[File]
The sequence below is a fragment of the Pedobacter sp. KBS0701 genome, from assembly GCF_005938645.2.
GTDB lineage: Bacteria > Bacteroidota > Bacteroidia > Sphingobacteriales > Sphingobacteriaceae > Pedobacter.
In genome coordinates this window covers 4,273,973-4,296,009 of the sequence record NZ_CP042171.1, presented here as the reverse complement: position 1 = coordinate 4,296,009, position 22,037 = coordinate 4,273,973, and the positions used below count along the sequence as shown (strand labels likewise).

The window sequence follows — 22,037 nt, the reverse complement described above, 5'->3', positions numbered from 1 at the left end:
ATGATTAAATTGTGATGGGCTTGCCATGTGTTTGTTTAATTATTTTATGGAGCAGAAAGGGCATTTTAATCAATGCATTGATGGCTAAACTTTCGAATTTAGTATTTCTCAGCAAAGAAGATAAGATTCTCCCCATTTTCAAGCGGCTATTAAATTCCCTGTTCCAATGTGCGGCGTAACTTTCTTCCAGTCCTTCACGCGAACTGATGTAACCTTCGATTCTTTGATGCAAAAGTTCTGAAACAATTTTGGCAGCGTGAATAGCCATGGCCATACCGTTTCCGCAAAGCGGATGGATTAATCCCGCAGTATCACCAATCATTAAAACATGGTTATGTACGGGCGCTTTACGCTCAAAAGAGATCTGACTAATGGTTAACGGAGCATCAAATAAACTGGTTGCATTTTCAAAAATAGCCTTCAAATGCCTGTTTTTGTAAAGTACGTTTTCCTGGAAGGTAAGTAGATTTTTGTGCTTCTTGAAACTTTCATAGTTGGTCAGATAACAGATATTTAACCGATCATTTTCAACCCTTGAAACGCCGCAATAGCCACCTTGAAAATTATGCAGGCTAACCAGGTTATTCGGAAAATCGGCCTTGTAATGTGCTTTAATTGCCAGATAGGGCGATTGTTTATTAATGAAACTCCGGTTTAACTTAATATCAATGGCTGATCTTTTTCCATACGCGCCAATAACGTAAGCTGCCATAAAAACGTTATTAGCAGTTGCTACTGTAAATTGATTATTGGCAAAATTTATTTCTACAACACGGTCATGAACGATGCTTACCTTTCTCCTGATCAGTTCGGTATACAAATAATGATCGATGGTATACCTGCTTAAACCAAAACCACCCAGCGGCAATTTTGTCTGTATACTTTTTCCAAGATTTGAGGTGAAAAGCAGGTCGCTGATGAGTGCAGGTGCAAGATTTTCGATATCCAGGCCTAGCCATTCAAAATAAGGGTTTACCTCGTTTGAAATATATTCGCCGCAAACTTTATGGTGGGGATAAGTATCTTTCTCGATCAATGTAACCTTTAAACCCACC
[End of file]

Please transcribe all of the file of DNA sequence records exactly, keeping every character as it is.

The sequence below is a fragment of the Pedobacter sp. KBS0701 genome, from assembly GCF_005938645.2.
GTDB lineage: Bacteria > Bacteroidota > Bacteroidia > Sphingobacteriales > Sphingobacteriaceae > Pedobacter.
In genome coordinates this window covers 4,273,973-4,296,009 of the sequence record NZ_CP042171.1, presented here as the reverse complement: position 1 = coordinate 4,296,009, position 22,037 = coordinate 4,273,973, and the positions used below count along the sequence as shown (strand labels likewise).

The window sequence follows — 22,037 nt, the reverse complement described above, 5'->3', positions numbered from 1 at the left end:
ATGATTAAATTGTGATGGGCTTGCCATGTGTTTGTTTAATTATTTTATGGAGCAGAAAGGGCATTTTAATCAATGCATTGATGGCTAAACTTTCGAATTTAGTATTTCTCAGCAAAGAAGATAAGATTCTCCCCATTTTCAAGCGGCTATTAAATTCCCTGTTCCAATGTGCGGCGTAACTTTCTTCCAGTCCTTCACGCGAACTGATGTAACCTTCGATTCTTTGATGCAAAAGTTCTGAAACAATTTTGGCAGCGTGAATAGCCATGGCCATACCGTTTCCGCAAAGCGGATGGATTAATCCCGCAGTATCACCAATCATTAAAACATGGTTATGTACGGGCGCTTTACGCTCAAAAGAGATCTGACTAATGGTTAACGGAGCATCAAATAAACTGGTTGCATTTTCAAAAATAGCCTTCAAATGCCTGTTTTTGTAAAGTACGTTTTCCTGGAAGGTAAGTAGATTTTTGTGCTTCTTGAAACTTTCATAGTTGGTCAGATAACAGATATTTAACCGATCATTTTCAACCCTTGAAACGCCGCAATAGCCACCTTGAAAATTATGCAGGCTAACCAGGTTATTCGGAAAATCGGCCTTGTAATGTGCTTTAATTGCCAGATAGGGCGATTGTTTATTAATGAAACTCCGGTTTAACTTAATATCAATGGCTGATCTTTTTCCATACGCGCCAATAACGTAAGCTGCCATAAAAACGTTATTAGCAGTTGCTACTGTAAATTGATTATTGGCAAAATTTATTTCTACAACACGGTCATGAACGATGCTTACCTTTCTCCTGATCAGTTCGGTATACAAATAATGATCGATGGTATACCTGCTTAAACCAAAACCACCCAGCGGCAATTTTGTCTGTATACTTTTTCCAAGATTTGAGGTGAAAAGCAGGTCGCTGATGAGTGCAGGTGCAAGATTTTCGATATCCAGGCCTAGCCATTCAAAATAAGGGTTTACCTCGTTTGAAATATATTCGCCGCAAACTTTATGGTGGGGATAAGTATCTTTCTCGATCAATGTAACCTTTAAACCCACC